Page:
Ok, so lets see if we can break-up this statement into pieces (which is NOT equivalent to &*raiz, but it illustrates a point):

nodo** raiz; //from your code, this is basically the type of raiz
  nodo*& tmp = *raiz; //when you dereference raiz, this is what happens
  nodo** ptmp = &tmp; //when you reference tmp again, this is what happens
  ptmp = &*p; //when you assign, this is what happens

The above works fine because ptmp is an lvalue (it is a variable with an identifier and thus, it can be assigned to). But, when you use &*raiz, you don't create an lvalue, you just create a temporary value which contains the address of *raiz, this is not an lvalue, it is called an rvalue (can only go on the right-side of an assignment).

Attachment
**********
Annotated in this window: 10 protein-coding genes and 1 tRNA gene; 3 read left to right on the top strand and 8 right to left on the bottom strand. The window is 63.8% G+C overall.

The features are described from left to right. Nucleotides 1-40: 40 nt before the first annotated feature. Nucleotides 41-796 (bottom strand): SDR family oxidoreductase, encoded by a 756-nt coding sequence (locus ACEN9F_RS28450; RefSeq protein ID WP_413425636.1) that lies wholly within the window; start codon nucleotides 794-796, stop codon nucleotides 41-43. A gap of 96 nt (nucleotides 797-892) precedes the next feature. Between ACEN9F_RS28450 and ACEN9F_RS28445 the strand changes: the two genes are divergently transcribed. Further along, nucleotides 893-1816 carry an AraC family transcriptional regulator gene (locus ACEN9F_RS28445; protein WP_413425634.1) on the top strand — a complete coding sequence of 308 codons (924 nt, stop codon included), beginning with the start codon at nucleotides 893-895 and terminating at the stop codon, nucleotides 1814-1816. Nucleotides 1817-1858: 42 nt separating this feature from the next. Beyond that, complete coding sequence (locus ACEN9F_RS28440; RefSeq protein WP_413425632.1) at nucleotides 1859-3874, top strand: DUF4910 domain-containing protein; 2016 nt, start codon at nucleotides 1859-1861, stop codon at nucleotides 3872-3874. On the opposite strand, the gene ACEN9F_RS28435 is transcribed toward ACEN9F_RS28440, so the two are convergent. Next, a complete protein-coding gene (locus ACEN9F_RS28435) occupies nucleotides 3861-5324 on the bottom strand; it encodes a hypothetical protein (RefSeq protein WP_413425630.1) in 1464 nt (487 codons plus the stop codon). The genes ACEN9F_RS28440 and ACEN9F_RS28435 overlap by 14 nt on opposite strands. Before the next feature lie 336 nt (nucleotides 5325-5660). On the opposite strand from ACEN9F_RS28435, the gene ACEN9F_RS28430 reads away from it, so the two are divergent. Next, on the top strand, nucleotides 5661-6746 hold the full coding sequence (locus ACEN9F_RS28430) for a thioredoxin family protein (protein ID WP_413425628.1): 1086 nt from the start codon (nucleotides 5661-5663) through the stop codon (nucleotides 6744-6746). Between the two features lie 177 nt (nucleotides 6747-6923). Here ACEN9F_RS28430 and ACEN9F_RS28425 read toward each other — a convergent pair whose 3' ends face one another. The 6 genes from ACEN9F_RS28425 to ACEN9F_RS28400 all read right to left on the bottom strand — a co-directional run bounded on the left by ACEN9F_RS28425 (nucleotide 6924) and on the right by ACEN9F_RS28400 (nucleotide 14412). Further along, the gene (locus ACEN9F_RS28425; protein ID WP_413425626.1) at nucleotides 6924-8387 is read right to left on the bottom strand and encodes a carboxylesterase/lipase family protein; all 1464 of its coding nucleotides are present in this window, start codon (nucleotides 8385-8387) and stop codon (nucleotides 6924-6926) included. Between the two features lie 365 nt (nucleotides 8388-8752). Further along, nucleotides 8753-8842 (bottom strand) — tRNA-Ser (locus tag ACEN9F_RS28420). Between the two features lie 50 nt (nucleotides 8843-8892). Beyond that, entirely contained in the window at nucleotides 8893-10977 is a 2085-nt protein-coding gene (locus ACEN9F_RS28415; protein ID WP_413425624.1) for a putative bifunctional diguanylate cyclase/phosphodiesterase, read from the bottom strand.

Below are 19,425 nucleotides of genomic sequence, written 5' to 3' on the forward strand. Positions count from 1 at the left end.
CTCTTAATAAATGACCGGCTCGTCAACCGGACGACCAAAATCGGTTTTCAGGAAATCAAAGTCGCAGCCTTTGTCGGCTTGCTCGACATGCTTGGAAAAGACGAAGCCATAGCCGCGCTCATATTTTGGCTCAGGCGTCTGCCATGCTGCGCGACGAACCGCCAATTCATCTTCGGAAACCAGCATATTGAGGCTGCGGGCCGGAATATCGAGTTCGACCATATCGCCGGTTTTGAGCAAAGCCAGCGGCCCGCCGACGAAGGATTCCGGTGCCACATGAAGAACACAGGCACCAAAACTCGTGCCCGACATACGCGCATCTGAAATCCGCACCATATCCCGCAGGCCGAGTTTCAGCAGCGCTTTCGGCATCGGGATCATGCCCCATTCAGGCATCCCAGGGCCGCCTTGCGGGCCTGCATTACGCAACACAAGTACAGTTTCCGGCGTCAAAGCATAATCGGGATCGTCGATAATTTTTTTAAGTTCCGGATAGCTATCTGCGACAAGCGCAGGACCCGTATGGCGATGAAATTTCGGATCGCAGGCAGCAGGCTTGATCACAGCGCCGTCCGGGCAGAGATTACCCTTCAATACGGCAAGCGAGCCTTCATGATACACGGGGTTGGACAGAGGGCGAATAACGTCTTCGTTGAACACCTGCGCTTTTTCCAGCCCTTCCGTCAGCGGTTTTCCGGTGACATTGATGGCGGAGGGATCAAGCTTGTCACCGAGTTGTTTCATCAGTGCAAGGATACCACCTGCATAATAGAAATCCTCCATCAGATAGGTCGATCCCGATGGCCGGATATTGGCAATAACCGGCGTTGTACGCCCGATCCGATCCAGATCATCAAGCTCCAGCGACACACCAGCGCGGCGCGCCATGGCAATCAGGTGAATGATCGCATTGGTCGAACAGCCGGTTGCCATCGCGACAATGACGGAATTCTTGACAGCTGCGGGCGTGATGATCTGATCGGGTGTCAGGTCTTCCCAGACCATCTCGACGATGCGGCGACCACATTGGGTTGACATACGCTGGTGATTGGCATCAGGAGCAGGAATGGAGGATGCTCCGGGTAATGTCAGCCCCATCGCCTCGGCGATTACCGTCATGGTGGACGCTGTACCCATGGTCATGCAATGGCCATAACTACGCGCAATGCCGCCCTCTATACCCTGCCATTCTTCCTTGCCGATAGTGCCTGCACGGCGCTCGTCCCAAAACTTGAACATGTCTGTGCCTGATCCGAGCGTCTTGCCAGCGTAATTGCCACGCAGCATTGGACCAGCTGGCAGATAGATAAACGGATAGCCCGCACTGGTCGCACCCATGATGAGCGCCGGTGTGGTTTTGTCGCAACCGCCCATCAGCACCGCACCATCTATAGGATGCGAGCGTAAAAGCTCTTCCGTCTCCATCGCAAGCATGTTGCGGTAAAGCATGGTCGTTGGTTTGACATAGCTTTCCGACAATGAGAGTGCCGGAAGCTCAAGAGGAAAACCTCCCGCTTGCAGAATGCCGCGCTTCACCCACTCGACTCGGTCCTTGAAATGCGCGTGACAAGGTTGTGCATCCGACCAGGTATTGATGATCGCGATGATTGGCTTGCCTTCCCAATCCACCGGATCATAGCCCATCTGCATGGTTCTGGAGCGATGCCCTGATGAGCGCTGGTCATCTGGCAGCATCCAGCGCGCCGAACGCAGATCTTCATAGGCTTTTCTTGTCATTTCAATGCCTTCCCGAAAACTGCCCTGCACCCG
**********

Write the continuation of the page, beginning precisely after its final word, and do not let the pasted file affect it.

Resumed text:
This is why people here have said it makes no sense to do the statement you posted. You are basically creating a temporary variable and assigning a value to it. In any case, if the compiler allows it (and it should not!), the statement has no effect at all.

I'm guessing, what you really meant to do was simply raiz = p; . But, if your code works as is under Windows, then I guess you should just delete that statement since it has no effect.

PS: Whenever something compiles in "under Windows" (which I guess means with MSVC, the microsoft compiler) and fails to compile with GCC, there is probably a 99% chance that GCC is right. Microsoft compilers are notorious for having little bugs everywhere that allow very weird, non-sense statements to compile (at least for pre-2008 or 2005 versions).

The above works fine because ptmp is an lvalue (it is a variable with an identifier and thus, it can be assigned to). But, when you use &*raiz, you don't create an lvalue, you just create a temporary value which contains the address of *raiz, this is not an lvalue, it is called an rvalue (can only go on the right-side of an assignment).